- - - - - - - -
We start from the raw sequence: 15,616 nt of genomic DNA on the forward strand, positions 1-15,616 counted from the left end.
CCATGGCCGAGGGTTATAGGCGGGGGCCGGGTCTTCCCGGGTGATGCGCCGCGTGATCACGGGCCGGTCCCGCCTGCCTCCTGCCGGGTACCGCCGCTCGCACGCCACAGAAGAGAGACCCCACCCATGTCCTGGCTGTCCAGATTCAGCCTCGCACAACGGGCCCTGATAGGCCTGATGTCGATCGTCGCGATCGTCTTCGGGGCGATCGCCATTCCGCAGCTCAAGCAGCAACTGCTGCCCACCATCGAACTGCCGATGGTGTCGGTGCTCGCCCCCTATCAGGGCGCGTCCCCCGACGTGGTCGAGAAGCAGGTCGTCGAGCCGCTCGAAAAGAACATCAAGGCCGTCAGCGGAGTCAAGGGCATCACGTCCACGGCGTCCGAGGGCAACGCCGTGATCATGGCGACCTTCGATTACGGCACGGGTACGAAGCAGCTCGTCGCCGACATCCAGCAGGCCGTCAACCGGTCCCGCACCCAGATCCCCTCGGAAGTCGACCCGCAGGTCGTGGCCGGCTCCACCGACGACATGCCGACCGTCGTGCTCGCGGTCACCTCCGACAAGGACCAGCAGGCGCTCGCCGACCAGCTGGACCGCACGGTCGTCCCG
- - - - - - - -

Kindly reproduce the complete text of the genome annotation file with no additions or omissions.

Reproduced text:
We start from the raw sequence: 15,616 nt of genomic DNA on the forward strand, positions 1-15,616 counted from the left end.
CCATGGCCGAGGGTTATAGGCGGGGGCCGGGTCTTCCCGGGTGATGCGCCGCGTGATCACGGGCCGGTCCCGCCTGCCTCCTGCCGGGTACCGCCGCTCGCACGCCACAGAAGAGAGACCCCACCCATGTCCTGGCTGTCCAGATTCAGCCTCGCACAACGGGCCCTGATAGGCCTGATGTCGATCGTCGCGATCGTCTTCGGGGCGATCGCCATTCCGCAGCTCAAGCAGCAACTGCTGCCCACCATCGAACTGCCGATGGTGTCGGTGCTCGCCCCCTATCAGGGCGCGTCCCCCGACGTGGTCGAGAAGCAGGTCGTCGAGCCGCTCGAAAAGAACATCAAGGCCGTCAGCGGAGTCAAGGGCATCACGTCCACGGCGTCCGAGGGCAACGCCGTGATCATGGCGACCTTCGATTACGGCACGGGTACGAAGCAGCTCGTCGCCGACATCCAGCAGGCCGTCAACCGGTCCCGCACCCAGATCCCCTCGGAAGTCGACCCGCAGGTCGTGGCCGGCTCCACCGACGACATGCCGACCGTCGTGCTCGCGGTCACCTCCGACAAGGACCAGCAGGCGCTCGCCGACCAGCTGGACCGCACGGTCGTCCCG